The chequered flag mix up at the Canadian GP has caused a lot of uproar in the F1 fraternity as any such event in a closely contested race could have led to a massive scandal.
A lot of hate was directed towards Winnie Harlow, the celebrity who waved the flag a couple of laps early, but later the FIA confirmed that the issue was not with Harlow, but with the ‘starter’ who advised her to wave the flag before the race was even done.
FIA and Harlow apologised to the public for the mishap that had occured, and the FIA made it very clear that the celebrity was not to blame.
Apart from hampering the race result, the waving of the chequered flag before the actual end of the race can cause race marshals to come onto the track, raising serious safety concerns as well.
FIA have been working towards devising a system that can prevent such mishaps in the future.
Charlie Whiting has confirmed that the FIA are looking at an automatic system that could work in sync with the traditional chequered flag.
“I think we’d need to probably think about having a better end of race signal,” said Whiting.
“The chequered flag is traditional, but it’s something that, as we’ve seen today, is prone to mistakes.
“You could, and it would be quite straightforward for us, make the big black panel that you see show a chequered flag at the appropriate time.
“But if you’re going to do it automatically, then you’ve got to think about exactly when you’re going to do it, when you’re going to activate it. It’s not completely straightforward, it needs a little bit of thought.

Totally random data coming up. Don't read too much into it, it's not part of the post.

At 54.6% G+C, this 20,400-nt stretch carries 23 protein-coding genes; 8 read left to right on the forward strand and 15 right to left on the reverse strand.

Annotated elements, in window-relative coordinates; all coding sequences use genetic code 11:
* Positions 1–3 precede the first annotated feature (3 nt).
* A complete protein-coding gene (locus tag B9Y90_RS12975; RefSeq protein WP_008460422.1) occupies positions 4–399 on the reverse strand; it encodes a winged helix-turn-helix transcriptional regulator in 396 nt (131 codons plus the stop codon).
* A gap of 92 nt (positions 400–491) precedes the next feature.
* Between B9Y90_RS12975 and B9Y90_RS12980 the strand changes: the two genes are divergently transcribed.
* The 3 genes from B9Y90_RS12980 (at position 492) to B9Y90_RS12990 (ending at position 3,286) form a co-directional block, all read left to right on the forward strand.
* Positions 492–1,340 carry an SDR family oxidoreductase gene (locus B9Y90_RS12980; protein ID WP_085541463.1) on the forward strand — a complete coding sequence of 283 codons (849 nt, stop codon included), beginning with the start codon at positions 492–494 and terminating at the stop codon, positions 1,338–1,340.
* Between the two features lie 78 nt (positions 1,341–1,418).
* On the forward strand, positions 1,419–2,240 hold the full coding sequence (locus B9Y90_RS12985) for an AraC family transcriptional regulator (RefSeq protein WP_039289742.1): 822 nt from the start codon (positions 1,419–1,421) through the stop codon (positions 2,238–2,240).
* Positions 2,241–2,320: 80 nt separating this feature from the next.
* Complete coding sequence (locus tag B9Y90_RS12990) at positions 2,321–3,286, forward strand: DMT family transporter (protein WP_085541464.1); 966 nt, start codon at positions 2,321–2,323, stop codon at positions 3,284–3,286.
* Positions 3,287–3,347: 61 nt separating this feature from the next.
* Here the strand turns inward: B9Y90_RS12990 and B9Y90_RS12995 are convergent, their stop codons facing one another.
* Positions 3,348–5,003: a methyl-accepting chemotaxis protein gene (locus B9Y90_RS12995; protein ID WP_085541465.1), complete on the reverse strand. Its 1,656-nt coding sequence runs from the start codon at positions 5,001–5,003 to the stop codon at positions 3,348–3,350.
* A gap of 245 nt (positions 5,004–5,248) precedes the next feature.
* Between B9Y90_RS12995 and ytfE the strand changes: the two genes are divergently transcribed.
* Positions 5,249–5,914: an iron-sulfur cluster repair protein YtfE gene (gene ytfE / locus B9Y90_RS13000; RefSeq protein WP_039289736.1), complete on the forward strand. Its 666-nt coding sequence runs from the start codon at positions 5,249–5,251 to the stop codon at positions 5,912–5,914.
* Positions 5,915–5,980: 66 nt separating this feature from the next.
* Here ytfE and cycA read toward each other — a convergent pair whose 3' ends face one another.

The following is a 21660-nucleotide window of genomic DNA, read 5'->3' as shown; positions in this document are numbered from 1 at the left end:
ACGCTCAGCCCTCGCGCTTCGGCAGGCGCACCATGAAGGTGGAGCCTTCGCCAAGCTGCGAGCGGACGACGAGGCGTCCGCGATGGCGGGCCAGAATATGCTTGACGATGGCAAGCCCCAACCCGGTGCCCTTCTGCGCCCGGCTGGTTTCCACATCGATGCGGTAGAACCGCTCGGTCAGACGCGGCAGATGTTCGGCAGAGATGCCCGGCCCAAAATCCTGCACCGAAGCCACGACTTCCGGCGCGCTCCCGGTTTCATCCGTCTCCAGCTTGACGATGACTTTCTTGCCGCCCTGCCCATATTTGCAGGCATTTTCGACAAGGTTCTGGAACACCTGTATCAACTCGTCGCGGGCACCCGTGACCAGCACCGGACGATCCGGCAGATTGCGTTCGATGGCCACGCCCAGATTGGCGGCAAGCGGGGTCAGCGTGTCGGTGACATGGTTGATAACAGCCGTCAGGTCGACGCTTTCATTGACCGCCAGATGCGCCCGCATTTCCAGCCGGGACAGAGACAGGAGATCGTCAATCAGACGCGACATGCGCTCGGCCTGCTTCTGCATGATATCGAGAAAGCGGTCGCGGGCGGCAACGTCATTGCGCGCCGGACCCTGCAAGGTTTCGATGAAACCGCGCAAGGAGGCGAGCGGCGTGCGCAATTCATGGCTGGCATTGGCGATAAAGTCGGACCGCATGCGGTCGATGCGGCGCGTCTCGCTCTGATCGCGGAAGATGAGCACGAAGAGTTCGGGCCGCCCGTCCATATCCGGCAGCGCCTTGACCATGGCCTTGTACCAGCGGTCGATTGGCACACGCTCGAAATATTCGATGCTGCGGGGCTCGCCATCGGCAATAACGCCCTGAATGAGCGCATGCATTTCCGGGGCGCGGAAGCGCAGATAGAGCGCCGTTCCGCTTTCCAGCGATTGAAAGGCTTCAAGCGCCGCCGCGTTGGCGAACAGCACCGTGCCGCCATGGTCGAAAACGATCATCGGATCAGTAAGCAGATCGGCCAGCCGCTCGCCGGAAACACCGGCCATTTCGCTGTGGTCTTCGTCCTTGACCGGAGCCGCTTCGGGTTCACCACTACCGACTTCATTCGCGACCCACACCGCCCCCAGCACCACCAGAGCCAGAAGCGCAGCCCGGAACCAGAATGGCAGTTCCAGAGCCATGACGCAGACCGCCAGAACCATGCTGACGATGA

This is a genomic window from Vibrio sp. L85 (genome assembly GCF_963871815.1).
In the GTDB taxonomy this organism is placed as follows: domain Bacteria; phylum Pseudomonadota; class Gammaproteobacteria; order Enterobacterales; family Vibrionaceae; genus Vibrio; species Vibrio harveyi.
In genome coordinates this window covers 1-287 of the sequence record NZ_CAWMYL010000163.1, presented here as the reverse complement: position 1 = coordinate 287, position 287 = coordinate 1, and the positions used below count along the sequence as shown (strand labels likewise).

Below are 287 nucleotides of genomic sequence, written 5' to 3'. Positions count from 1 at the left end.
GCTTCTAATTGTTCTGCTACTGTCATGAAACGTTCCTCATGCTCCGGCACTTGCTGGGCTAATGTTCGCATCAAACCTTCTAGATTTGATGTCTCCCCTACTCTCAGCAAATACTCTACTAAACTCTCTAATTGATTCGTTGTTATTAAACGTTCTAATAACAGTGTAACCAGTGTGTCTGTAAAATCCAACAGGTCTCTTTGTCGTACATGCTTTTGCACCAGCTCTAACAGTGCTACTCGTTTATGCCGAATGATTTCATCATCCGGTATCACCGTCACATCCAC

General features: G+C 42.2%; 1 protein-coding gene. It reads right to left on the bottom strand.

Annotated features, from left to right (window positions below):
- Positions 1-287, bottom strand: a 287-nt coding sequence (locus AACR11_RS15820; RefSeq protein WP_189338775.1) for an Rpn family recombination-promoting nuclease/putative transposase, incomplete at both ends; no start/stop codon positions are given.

“We need to try and get to the situation where drivers only look at the chequered flag on the light panel. If they don’t see that, then the race hasn’t ended.
“Whether we need to go to that length to rectify a situation that happens every 10 years is arguable. But it’s something that I’ll certainly be looking at.” Whiting said.
Celebrities will continue to be part of the chequered flag tradition, as Whiting once again confirmed that the celebrity was not to blame.
“The celebrity was not to blame, I don’t think that that is anything that we need to consider, certainly not at the moment, anyway.
“We may need to look at other things, like the amount of people that get up there sometimes. That can be a little bit difficult.
“It’s the same at the start, you often get people up at the start, and they tend to bring friends with them, and it gets a bit busy up there.” Whiting concluded.